To cope with stressful conditions, including antibiotic exposure, bacteria activate the SOS response, a pathway that induces error-prone DNA repair and mutagenesis mechanisms. In most bacteria, the SOS response relies on the transcriptional repressor LexA and the co-protease RecA, the latter being also involved in homologous recombination. The role of the SOS response in stress-and antibiotic-induced mutagenesis has been characterized in detail in the model organism Escherichia coli. However, its effect on antibiotic resistance in the human pathogen Pseudomonas aeruginosa is less clear. Here, we analyzed a recA deletion mutant and confirmed, by conjugation and gene expression assays, that RecA is required for homologous recombination and SOS response induction in P. aeruginosa. MIC assays demonstrated that RecA affects P. aeruginosa resistance only towards fluoroquinolones and genotoxic agents. The comparison of antibiotic-resistant mutant frequency between treated and untreated cultures revealed that, among the antibiotics tested, only fluoroquinolones induced mutagenesis in P. aeruginosa. Notably, both RecA and error-prone DNA polymerases were found to be dispensable for this process. These data demonstrate that the SOS response is not required for antibiotic-induced mutagenesis in P. aeruginosa, suggesting that RecA inhibition is not a suitable strategy to target antibiotic-induced emergence of resistance in this pathogen.

Mercolino, J., Sciuto, A.L., Spinnato, M.C., Rampioni, G., & Imperi, F. (2022). RecA and Specialized Error-Prone DNA Polymerases Are Not Required for Mutagenesis and Antibiotic Resistance Induced by Fluoroquinolones in Pseudomonas aeruginosa. ANTIBIOTICS, 11(3), 325 [10.3390/antibiotics11030325].

RecA and Specialized Error-Prone DNA Polymerases Are Not Required for Mutagenesis and Antibiotic Resistance Induced by Fluoroquinolones in Pseudomonas aeruginosa

Mercolino J.;Spinnato M. C.;Rampioni G.;Imperi F.
2022

Abstract

To cope with stressful conditions, including antibiotic exposure, bacteria activate the SOS response, a pathway that induces error-prone DNA repair and mutagenesis mechanisms. In most bacteria, the SOS response relies on the transcriptional repressor LexA and the co-protease RecA, the latter being also involved in homologous recombination. The role of the SOS response in stress-and antibiotic-induced mutagenesis has been characterized in detail in the model organism Escherichia coli. However, its effect on antibiotic resistance in the human pathogen Pseudomonas aeruginosa is less clear. Here, we analyzed a recA deletion mutant and confirmed, by conjugation and gene expression assays, that RecA is required for homologous recombination and SOS response induction in P. aeruginosa. MIC assays demonstrated that RecA affects P. aeruginosa resistance only towards fluoroquinolones and genotoxic agents. The comparison of antibiotic-resistant mutant frequency between treated and untreated cultures revealed that, among the antibiotics tested, only fluoroquinolones induced mutagenesis in P. aeruginosa. Notably, both RecA and error-prone DNA polymerases were found to be dispensable for this process. These data demonstrate that the SOS response is not required for antibiotic-induced mutagenesis in P. aeruginosa, suggesting that RecA inhibition is not a suitable strategy to target antibiotic-induced emergence of resistance in this pathogen.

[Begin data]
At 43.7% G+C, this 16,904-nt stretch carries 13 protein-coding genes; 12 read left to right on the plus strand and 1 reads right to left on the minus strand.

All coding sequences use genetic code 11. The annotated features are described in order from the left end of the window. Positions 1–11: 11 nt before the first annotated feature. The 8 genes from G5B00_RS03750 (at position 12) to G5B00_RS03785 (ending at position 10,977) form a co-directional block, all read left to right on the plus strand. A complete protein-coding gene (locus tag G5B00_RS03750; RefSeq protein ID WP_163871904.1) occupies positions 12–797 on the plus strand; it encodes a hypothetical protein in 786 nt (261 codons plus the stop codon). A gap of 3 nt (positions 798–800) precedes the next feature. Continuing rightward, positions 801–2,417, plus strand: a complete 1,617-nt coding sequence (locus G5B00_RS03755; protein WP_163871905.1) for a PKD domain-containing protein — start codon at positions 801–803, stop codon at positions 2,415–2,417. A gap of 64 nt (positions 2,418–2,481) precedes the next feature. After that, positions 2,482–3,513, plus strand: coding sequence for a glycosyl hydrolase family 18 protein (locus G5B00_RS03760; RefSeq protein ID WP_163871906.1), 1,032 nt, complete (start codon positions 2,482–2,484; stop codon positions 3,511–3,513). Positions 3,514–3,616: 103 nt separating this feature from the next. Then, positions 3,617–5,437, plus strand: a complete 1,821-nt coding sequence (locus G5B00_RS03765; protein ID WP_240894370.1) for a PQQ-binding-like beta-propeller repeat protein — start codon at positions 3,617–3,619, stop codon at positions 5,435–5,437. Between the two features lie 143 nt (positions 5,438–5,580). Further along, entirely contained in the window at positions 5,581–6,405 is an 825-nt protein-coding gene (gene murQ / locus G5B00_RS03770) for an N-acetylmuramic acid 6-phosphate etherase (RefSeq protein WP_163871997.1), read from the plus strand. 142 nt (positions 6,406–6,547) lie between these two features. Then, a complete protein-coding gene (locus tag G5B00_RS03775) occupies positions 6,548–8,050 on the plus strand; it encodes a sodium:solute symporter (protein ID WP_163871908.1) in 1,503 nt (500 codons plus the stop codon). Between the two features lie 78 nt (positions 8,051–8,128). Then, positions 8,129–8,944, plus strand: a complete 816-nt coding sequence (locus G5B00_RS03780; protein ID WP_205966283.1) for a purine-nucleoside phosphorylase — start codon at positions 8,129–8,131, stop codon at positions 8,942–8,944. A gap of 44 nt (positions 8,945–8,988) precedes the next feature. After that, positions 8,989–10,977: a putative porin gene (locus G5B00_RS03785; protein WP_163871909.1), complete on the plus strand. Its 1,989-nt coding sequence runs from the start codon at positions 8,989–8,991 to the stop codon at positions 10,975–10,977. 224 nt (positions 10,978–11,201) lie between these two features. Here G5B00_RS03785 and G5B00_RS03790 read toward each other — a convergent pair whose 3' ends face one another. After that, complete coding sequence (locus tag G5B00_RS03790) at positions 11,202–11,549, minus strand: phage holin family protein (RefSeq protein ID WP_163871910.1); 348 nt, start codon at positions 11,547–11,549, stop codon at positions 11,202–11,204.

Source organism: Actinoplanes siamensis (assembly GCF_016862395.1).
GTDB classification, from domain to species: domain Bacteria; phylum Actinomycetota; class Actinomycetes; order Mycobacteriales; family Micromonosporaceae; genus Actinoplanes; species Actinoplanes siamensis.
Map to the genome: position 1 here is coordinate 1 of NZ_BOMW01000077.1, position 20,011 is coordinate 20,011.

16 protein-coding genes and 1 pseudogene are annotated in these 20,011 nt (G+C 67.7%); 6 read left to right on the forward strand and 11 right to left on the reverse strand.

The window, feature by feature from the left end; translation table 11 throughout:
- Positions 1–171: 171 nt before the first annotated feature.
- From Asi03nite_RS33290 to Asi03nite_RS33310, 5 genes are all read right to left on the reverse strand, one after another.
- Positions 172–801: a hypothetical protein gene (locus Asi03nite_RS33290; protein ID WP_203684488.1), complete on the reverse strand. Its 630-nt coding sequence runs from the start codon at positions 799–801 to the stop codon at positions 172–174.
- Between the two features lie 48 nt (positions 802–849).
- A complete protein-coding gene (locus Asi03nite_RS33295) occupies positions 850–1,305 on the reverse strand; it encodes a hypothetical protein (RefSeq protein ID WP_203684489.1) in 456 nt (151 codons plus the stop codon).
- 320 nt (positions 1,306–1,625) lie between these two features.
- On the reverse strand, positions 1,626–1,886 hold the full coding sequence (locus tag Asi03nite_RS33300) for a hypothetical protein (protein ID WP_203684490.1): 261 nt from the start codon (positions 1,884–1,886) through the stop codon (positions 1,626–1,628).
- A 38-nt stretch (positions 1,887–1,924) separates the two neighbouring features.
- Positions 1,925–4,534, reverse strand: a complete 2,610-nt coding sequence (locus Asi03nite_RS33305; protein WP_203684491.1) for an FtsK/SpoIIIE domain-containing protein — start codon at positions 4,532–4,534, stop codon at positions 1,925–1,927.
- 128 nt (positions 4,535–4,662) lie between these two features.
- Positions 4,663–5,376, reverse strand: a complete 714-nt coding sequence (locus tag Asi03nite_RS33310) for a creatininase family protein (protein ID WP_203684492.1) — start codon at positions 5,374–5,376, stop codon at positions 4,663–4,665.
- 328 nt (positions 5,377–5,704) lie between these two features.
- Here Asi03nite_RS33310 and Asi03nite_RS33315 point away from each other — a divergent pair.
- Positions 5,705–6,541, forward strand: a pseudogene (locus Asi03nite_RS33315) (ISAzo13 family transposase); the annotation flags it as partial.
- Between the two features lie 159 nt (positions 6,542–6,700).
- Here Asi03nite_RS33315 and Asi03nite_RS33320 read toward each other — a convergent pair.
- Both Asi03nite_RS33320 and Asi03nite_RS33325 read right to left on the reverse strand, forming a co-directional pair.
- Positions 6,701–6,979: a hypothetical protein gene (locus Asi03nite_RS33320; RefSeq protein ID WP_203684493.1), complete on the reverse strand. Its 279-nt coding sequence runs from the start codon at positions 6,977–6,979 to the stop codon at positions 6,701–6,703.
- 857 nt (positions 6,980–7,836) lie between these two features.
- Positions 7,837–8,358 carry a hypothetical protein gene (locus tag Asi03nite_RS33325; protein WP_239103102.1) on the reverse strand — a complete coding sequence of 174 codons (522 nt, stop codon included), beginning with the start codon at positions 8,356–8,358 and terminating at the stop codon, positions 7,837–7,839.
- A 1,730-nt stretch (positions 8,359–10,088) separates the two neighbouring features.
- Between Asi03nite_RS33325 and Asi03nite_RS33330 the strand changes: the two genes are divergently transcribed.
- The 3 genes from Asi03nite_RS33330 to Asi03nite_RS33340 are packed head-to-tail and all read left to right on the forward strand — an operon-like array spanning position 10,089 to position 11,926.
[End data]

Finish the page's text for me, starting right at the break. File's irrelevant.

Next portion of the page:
Mercolino, J., Sciuto, A.L., Spinnato, M.C., Rampioni, G., & Imperi, F. (2022). RecA and Specialized Error-Prone DNA Polymerases Are Not Required for Mutagenesis and Antibiotic Resistance Induced by Fluoroquinolones in Pseudomonas aeruginosa. ANTIBIOTICS, 11(3), 325 [10.3390/antibiotics11030325].
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Utilizza questo identificativo per citare o creare un link a questo documento: http://hdl.handle.net/11590/401919
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